Whole30 is derived from the founder’s ideology that if you give their system 30 days, then your life will be changed. Their website states, “The next 30 days will change your life. It will change the way you think about food. It will change your tastes. It will change your habits and your cravings. It will restore a healthy emotional relationship with food, and with your body. It has the potential to change the way you eat for the rest of your life.” They also add that there is absolutely no room for cheating in this 30 days — not even a lick of a cake batter spoon.
As mentioned earlier, insulin leads to fat storage. Eating causes the body to raise circulating levels of insulin. In the “fed” state, insulin promotes an increase in the storage of glycogen and fat to be used for energy. By contrast, in the “fasting” state, low insulin concentrations contribute to lipolysis. Lipolysis is the breakdown of fats and other lipids. This encourages the body to use these lipids for energy instead of glucose.
Due to American diets, many people have become insulin resistant because they are overstimulated by the high amounts of sugar and processed foods in the typical American diet. Intermittent fasting allows the body a break from producing insulin, which helps our bodies reverse their insulin-resistant state and become more insulin sensitive.
It’s important to note that intermittent fasting is not cutting calories. If you are following its prescribed protocols, you’ll still consume your calorie goal for the day. However, those calories are consumed in a smaller window than what is considered the norm. A popular form of intermittent fasting is the 16:8 window, so each day, you schedule 16 hours of fasting and consume all your calories in an 8-hour window.
As far as weight loss is concerned, the results seem to vary by individual, as they should. Intermittent fasting still ultimately depends on a caloric deficit to produce weight loss. However, the more interesting aspect is the effects that fasting has on the body’s cells. Fasting is a type of stress, and healthy cells can adapt to this stress and survive. Unlike normal cells, cancer cells cannot undergo this adaptation and survive the stress imposed upon them.
Recent research has concluded that short-term starvation conditions, or modified diets that promote similar changes, have the potential to enhance standard cancer therapies. This information seems to suggest that fasting could provide an alternative to chemotherapy for very early-stage cancer patients who may not be sufficiently at risk to receive chemotherapy. In patients with advanced malignancies, fasting cycles in combination with chemotherapy could extend the survival of patients by both retarding tumor progression and reducing the side effects of chemotherapy.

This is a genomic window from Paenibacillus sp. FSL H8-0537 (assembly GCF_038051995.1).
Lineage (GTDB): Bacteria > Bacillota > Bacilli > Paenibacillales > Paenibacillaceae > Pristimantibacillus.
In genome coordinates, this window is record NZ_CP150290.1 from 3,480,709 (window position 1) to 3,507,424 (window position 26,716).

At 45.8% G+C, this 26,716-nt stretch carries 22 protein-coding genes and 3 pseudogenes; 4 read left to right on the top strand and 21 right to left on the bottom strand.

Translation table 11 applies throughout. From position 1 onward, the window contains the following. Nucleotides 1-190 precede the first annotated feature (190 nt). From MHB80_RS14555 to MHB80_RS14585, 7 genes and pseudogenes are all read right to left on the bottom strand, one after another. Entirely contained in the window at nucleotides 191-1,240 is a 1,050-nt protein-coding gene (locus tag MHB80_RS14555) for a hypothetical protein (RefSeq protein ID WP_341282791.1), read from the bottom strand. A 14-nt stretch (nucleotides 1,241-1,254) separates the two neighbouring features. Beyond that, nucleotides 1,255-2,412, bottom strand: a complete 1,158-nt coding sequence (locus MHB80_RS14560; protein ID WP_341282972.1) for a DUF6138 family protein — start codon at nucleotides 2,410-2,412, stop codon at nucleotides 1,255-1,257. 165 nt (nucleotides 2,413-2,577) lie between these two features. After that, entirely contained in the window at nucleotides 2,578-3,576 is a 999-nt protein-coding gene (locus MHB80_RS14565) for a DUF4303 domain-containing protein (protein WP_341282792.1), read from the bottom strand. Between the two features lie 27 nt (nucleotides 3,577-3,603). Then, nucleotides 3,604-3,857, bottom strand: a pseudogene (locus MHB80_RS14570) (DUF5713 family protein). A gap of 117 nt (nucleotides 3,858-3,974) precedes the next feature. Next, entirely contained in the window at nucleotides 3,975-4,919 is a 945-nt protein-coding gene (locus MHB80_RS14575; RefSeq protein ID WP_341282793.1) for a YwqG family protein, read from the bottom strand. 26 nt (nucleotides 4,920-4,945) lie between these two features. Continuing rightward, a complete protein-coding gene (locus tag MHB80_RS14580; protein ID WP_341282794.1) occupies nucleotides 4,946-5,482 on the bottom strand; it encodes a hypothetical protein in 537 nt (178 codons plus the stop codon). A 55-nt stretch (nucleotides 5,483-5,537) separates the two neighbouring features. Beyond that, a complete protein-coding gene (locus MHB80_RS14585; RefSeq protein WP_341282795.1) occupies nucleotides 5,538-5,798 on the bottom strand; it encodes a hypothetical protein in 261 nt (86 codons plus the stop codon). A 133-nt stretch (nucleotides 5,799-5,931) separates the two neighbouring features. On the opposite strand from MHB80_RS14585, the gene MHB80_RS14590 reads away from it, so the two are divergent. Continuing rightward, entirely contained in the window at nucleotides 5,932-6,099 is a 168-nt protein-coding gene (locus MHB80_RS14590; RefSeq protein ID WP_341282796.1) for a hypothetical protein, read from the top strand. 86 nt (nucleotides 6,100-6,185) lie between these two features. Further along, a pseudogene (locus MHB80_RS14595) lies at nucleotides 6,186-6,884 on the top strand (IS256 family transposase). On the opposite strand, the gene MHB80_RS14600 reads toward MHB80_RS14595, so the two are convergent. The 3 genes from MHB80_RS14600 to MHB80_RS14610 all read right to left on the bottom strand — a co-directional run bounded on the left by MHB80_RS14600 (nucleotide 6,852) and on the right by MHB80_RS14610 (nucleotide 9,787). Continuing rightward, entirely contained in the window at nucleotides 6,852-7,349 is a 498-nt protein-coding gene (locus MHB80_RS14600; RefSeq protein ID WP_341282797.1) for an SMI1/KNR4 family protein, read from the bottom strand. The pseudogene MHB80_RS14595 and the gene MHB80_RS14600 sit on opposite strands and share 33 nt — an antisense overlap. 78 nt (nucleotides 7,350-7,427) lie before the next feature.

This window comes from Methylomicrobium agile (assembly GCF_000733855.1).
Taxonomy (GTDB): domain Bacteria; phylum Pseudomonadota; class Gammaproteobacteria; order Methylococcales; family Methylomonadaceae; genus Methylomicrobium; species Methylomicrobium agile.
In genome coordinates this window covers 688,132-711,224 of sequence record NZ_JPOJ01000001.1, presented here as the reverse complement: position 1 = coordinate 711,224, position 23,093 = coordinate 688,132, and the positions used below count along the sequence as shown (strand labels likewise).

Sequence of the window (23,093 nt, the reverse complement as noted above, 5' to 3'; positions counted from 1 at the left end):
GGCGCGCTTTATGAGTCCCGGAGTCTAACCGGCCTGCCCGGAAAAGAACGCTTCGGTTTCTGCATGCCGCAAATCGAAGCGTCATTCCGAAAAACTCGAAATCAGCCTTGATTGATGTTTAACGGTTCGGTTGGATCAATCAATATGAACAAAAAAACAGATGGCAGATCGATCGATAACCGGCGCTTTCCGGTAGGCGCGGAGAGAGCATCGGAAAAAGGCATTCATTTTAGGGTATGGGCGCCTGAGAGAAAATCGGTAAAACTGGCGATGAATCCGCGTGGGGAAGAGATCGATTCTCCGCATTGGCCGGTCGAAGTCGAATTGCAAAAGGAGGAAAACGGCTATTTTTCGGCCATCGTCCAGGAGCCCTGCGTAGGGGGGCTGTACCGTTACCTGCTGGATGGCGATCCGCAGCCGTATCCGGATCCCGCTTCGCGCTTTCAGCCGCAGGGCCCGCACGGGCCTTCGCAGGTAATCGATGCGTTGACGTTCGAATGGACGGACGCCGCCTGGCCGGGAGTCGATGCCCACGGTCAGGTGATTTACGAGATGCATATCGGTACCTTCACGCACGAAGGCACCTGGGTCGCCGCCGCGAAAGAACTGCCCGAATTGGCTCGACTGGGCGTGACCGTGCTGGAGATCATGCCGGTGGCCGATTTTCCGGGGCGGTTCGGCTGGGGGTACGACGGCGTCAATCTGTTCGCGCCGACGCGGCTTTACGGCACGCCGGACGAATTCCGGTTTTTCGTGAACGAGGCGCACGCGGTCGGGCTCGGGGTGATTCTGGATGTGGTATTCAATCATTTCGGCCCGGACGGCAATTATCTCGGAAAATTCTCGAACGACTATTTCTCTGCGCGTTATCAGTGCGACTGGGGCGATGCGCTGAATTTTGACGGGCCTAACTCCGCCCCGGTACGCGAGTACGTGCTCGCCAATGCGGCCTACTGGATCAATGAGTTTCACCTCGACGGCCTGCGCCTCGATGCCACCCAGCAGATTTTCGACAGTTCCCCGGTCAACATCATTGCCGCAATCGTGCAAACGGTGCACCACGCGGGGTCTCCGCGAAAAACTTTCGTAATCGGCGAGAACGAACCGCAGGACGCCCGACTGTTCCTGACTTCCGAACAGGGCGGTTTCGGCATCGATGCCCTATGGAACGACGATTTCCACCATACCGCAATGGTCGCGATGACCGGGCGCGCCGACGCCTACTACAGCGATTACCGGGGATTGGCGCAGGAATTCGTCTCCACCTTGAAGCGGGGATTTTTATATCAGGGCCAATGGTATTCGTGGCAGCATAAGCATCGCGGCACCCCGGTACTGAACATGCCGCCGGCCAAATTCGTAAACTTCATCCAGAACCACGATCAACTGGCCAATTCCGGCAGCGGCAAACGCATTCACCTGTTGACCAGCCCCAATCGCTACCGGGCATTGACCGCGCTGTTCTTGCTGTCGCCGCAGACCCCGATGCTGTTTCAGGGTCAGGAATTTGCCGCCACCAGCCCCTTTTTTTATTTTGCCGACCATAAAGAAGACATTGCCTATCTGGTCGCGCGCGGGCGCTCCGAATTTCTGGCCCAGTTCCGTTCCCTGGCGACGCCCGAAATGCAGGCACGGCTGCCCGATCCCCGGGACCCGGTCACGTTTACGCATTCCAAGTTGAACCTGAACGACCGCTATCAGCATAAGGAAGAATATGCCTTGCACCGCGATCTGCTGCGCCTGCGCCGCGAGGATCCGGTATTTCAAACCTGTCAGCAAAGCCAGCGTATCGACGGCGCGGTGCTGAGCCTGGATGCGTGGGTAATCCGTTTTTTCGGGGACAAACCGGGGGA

While most people who undertake one of these eating styles are concerned with weight loss, it should be noted that in this regard, the main mechanism behind fat loss is a calorie deficit, as in eating fewer calories than your body burns over a prolonged period. A great tool for anyone looking to change how they eat is an app called MyFitnessPal. The only other tool needed is a food scale, which can be purchased very inexpensively. Track your food intake for at least one week, and you may be surprised how quickly the calories add up.
The best advice for weight loss is to decide on your daily caloric goal. Consume that number of calories while also weighing yourself first thing in the morning each day before eating or drinking. If after a few days you notice you are either maintaining or gaining on average, then you know that you need to lower your calorie intake in order to lose weight. Try lowering your goal by 300-500 calories each day. You will hardly notice this slight shift, which could be as simple as cutting back on the amount of creamer in your coffee and substituting water for a soft drink. The key to success is to remain consistent, as is suggested in these “tough love” quotes found on the Whole30 website:
“This is not hard. Don’t you dare tell us this is hard. Fighting cancer is hard. Birthing a baby is hard. Losing a parent is hard. Drinking your coffee black. Is. Not. Hard. You’ve done harder things than this.”
“Don’t even consider the possibility of a ‘slip.’ Unless you physically tripped and your face landed in a pizza, there is no ‘slip.’ You make a choice to eat something unhealthy.”
Sources - PerfectKeto.com, WebMD.com,
KetoConnect.net, KetoSavage.com, TheKetogenicAthlete.com/intermittent-fasting-and-fitness, NCBI.NLM.NIH.gov, Blog.TimRyanMD.com/diet, Mercola.com, DietDoctor.com, MarksDailyApple.com, Whole30.com